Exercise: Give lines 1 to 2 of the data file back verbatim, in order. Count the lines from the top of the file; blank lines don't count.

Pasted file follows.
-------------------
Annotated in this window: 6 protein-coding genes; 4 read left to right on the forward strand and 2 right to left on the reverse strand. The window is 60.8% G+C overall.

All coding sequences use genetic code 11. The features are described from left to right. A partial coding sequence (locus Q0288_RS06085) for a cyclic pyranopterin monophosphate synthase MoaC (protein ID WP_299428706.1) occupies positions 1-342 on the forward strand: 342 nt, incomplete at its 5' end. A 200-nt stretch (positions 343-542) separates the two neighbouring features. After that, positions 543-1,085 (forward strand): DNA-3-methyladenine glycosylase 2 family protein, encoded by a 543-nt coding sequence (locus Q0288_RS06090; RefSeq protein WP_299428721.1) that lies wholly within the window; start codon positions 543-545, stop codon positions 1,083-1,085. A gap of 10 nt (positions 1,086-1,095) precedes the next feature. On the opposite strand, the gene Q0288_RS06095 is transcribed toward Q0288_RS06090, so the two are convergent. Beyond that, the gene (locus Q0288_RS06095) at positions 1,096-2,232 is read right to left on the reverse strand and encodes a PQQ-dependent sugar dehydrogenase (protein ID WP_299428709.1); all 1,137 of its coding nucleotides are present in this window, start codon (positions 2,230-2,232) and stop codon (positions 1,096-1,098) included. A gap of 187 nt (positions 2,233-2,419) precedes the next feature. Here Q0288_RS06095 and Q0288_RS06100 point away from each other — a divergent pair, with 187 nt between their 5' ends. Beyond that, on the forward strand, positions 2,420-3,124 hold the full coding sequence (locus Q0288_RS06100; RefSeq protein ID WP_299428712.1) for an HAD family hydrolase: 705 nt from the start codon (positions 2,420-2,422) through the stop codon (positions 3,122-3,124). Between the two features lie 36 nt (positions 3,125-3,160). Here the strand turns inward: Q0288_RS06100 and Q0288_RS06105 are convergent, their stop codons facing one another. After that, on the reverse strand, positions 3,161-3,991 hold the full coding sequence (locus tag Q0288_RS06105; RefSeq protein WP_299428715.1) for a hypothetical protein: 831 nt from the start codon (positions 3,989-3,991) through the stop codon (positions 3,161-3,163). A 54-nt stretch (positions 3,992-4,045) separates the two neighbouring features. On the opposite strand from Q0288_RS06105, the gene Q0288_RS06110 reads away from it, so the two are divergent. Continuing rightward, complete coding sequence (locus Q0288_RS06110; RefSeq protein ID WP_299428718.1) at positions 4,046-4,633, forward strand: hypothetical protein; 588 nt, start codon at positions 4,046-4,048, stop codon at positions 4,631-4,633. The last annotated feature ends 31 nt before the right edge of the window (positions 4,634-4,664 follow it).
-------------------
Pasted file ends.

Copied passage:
Annotated in this window: 6 protein-coding genes; 4 read left to right on the forward strand and 2 right to left on the reverse strand. The window is 60.8% G+C overall.

All coding sequences use genetic code 11. The features are described from left to right. A partial coding sequence (locus Q0288_RS06085) for a cyclic pyranopterin monophosphate synthase MoaC (protein ID WP_299428706.1) occupies positions 1-342 on the forward strand: 342 nt, incomplete at its 5' end. A 200-nt stretch (positions 343-542) separates the two neighbouring features. After that, positions 543-1,085 (forward strand): DNA-3-methyladenine glycosylase 2 family protein, encoded by a 543-nt coding sequence (locus Q0288_RS06090; RefSeq protein WP_299428721.1) that lies wholly within the window; start codon positions 543-545, stop codon positions 1,083-1,085. A gap of 10 nt (positions 1,086-1,095) precedes the next feature. On the opposite strand, the gene Q0288_RS06095 is transcribed toward Q0288_RS06090, so the two are convergent. Beyond that, the gene (locus Q0288_RS06095) at positions 1,096-2,232 is read right to left on the reverse strand and encodes a PQQ-dependent sugar dehydrogenase (protein ID WP_299428709.1); all 1,137 of its coding nucleotides are present in this window, start codon (positions 2,230-2,232) and stop codon (positions 1,096-1,098) included. A gap of 187 nt (positions 2,233-2,419) precedes the next feature. Here Q0288_RS06095 and Q0288_RS06100 point away from each other — a divergent pair, with 187 nt between their 5' ends. Beyond that, on the forward strand, positions 2,420-3,124 hold the full coding sequence (locus Q0288_RS06100; RefSeq protein ID WP_299428712.1) for an HAD family hydrolase: 705 nt from the start codon (positions 2,420-2,422) through the stop codon (positions 3,122-3,124). Between the two features lie 36 nt (positions 3,125-3,160). Here the strand turns inward: Q0288_RS06100 and Q0288_RS06105 are convergent, their stop codons facing one another. After that, on the reverse strand, positions 3,161-3,991 hold the full coding sequence (locus tag Q0288_RS06105; RefSeq protein WP_299428715.1) for a hypothetical protein: 831 nt from the start codon (positions 3,989-3,991) through the stop codon (positions 3,161-3,163). A 54-nt stretch (positions 3,992-4,045) separates the two neighbouring features. On the opposite strand from Q0288_RS06105, the gene Q0288_RS06110 reads away from it, so the two are divergent. Continuing rightward, complete coding sequence (locus Q0288_RS06110; RefSeq protein ID WP_299428718.1) at positions 4,046-4,633, forward strand: hypothetical protein; 588 nt, start codon at positions 4,046-4,048, stop codon at positions 4,631-4,633. The last annotated feature ends 31 nt before the right edge of the window (positions 4,634-4,664 follow it).